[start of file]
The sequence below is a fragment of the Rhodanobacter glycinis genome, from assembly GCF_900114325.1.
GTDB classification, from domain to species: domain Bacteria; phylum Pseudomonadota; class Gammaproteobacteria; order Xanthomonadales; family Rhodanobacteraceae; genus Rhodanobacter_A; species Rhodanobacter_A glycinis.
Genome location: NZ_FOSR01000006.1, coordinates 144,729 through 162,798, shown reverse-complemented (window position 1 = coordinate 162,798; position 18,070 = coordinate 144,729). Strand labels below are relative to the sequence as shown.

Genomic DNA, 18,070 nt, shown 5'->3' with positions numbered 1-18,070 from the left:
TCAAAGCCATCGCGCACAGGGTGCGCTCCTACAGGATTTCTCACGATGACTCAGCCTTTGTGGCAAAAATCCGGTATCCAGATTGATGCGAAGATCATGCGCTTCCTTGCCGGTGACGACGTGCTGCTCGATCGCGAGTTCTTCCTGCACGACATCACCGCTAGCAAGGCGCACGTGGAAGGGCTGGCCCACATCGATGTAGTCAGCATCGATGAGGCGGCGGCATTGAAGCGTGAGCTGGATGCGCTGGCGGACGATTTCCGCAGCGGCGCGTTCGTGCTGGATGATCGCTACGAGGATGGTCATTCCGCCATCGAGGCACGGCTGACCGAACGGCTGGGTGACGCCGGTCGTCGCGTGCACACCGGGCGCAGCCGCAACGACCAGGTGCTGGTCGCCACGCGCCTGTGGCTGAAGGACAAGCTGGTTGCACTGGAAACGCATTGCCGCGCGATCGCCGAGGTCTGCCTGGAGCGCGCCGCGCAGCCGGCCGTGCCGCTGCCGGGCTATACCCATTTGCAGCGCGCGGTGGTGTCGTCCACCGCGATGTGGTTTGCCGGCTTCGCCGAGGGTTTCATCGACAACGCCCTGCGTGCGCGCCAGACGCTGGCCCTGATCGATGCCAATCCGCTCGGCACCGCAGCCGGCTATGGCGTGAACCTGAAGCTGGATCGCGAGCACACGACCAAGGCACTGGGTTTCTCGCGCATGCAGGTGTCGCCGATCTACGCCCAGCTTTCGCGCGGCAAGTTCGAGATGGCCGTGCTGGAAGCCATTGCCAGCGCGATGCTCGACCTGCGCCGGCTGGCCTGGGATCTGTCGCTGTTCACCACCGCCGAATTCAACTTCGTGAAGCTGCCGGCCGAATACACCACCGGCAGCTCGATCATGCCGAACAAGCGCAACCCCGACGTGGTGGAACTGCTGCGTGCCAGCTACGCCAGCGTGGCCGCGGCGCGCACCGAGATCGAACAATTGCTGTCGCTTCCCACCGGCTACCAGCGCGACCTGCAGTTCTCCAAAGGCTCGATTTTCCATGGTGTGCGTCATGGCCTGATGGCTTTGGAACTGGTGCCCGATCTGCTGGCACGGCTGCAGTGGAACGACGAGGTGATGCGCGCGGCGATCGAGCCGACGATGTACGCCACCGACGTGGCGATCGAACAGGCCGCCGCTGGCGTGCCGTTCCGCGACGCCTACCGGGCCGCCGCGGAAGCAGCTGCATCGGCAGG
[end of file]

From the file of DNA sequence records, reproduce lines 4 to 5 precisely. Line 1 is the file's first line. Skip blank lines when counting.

Genomic DNA, 18,070 nt, shown 5'->3' with positions numbered 1-18,070 from the left:
TCAAAGCCATCGCGCACAGGGTGCGCTCCTACAGGATTTCTCACGATGACTCAGCCTTTGTGGCAAAAATCCGGTATCCAGATTGATGCGAAGATCATGCGCTTCCTTGCCGGTGACGACGTGCTGCTCGATCGCGAGTTCTTCCTGCACGACATCACCGCTAGCAAGGCGCACGTGGAAGGGCTGGCCCACATCGATGTAGTCAGCATCGATGAGGCGGCGGCATTGAAGCGTGAGCTGGATGCGCTGGCGGACGATTTCCGCAGCGGCGCGTTCGTGCTGGATGATCGCTACGAGGATGGTCATTCCGCCATCGAGGCACGGCTGACCGAACGGCTGGGTGACGCCGGTCGTCGCGTGCACACCGGGCGCAGCCGCAACGACCAGGTGCTGGTCGCCACGCGCCTGTGGCTGAAGGACAAGCTGGTTGCACTGGAAACGCATTGCCGCGCGATCGCCGAGGTCTGCCTGGAGCGCGCCGCGCAGCCGGCCGTGCCGCTGCCGGGCTATACCCATTTGCAGCGCGCGGTGGTGTCGTCCACCGCGATGTGGTTTGCCGGCTTCGCCGAGGGTTTCATCGACAACGCCCTGCGTGCGCGCCAGACGCTGGCCCTGATCGATGCCAATCCGCTCGGCACCGCAGCCGGCTATGGCGTGAACCTGAAGCTGGATCGCGAGCACACGACCAAGGCACTGGGTTTCTCGCGCATGCAGGTGTCGCCGATCTACGCCCAGCTTTCGCGCGGCAAGTTCGAGATGGCCGTGCTGGAAGCCATTGCCAGCGCGATGCTCGACCTGCGCCGGCTGGCCTGGGATCTGTCGCTGTTCACCACCGCCGAATTCAACTTCGTGAAGCTGCCGGCCGAATACACCACCGGCAGCTCGATCATGCCGAACAAGCGCAACCCCGACGTGGTGGAACTGCTGCGTGCCAGCTACGCCAGCGTGGCCGCGGCGCGCACCGAGATCGAACAATTGCTGTCGCTTCCCACCGGCTACCAGCGCGACCTGCAGTTCTCCAAAGGCTCGATTTTCCATGGTGTGCGTCATGGCCTGATGGCTTTGGAACTGGTGCCCGATCTGCTGGCACGGCTGCAGTGGAACGACGAGGTGATGCGCGCGGCGATCGAGCCGACGATGTACGCCACCGACGTGGCGATCGAACAGGCCGCCGCTGGCGTGCCGTTCCGCGACGCCTACCGGGCCGCCGCGGAAGCAGCTGCATCGGCAGG